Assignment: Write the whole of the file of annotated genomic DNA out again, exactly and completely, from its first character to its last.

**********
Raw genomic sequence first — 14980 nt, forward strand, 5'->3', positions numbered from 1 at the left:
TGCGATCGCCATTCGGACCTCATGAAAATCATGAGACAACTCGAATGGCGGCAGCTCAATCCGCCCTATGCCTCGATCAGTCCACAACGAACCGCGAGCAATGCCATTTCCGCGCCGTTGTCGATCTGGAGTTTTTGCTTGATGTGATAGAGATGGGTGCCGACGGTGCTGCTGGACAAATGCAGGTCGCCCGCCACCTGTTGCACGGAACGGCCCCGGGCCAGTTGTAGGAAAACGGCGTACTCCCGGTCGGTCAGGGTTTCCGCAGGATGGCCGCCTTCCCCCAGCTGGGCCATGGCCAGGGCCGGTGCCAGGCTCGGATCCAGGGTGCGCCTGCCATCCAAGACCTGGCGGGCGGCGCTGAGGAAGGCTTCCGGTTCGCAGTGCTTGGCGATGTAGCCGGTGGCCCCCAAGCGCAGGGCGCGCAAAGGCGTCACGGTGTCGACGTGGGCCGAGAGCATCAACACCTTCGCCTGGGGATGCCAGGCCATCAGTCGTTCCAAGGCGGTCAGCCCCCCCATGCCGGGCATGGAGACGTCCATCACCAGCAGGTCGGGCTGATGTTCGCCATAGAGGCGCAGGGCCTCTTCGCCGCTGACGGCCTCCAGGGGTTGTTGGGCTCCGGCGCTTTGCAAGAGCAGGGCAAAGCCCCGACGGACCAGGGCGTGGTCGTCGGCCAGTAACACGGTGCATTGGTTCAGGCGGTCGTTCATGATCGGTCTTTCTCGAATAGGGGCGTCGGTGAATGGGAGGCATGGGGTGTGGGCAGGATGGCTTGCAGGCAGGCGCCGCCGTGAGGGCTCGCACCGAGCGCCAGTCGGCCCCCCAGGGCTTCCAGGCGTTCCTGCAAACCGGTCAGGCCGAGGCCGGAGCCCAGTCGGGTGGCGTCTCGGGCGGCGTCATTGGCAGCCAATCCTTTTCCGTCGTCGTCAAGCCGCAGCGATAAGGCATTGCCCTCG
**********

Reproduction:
Raw genomic sequence first — 14980 nt, forward strand, 5'->3', positions numbered from 1 at the left:
TGCGATCGCCATTCGGACCTCATGAAAATCATGAGACAACTCGAATGGCGGCAGCTCAATCCGCCCTATGCCTCGATCAGTCCACAACGAACCGCGAGCAATGCCATTTCCGCGCCGTTGTCGATCTGGAGTTTTTGCTTGATGTGATAGAGATGGGTGCCGACGGTGCTGCTGGACAAATGCAGGTCGCCCGCCACCTGTTGCACGGAACGGCCCCGGGCCAGTTGTAGGAAAACGGCGTACTCCCGGTCGGTCAGGGTTTCCGCAGGATGGCCGCCTTCCCCCAGCTGGGCCATGGCCAGGGCCGGTGCCAGGCTCGGATCCAGGGTGCGCCTGCCATCCAAGACCTGGCGGGCGGCGCTGAGGAAGGCTTCCGGTTCGCAGTGCTTGGCGATGTAGCCGGTGGCCCCCAAGCGCAGGGCGCGCAAAGGCGTCACGGTGTCGACGTGGGCCGAGAGCATCAACACCTTCGCCTGGGGATGCCAGGCCATCAGTCGTTCCAAGGCGGTCAGCCCCCCCATGCCGGGCATGGAGACGTCCATCACCAGCAGGTCGGGCTGATGTTCGCCATAGAGGCGCAGGGCCTCTTCGCCGCTGACGGCCTCCAGGGGTTGTTGGGCTCCGGCGCTTTGCAAGAGCAGGGCAAAGCCCCGACGGACCAGGGCGTGGTCGTCGGCCAGTAACACGGTGCATTGGTTCAGGCGGTCGTTCATGATCGGTCTTTCTCGAATAGGGGCGTCGGTGAATGGGAGGCATGGGGTGTGGGCAGGATGGCTTGCAGGCAGGCGCCGCCGTGAGGGCTCGCACCGAGCGCCAGTCGGCCCCCCAGGGCTTCCAGGCGTTCCTGCAAACCGGTCAGGCCGAGGCCGGAGCCCAGTCGGGTGGCGTCTCGGGCGGCGTCATTGGCAGCCAATCCTTTTCCGTCGTCGTCAAGCCGCAGCGATAAGGCATTGCCCTCG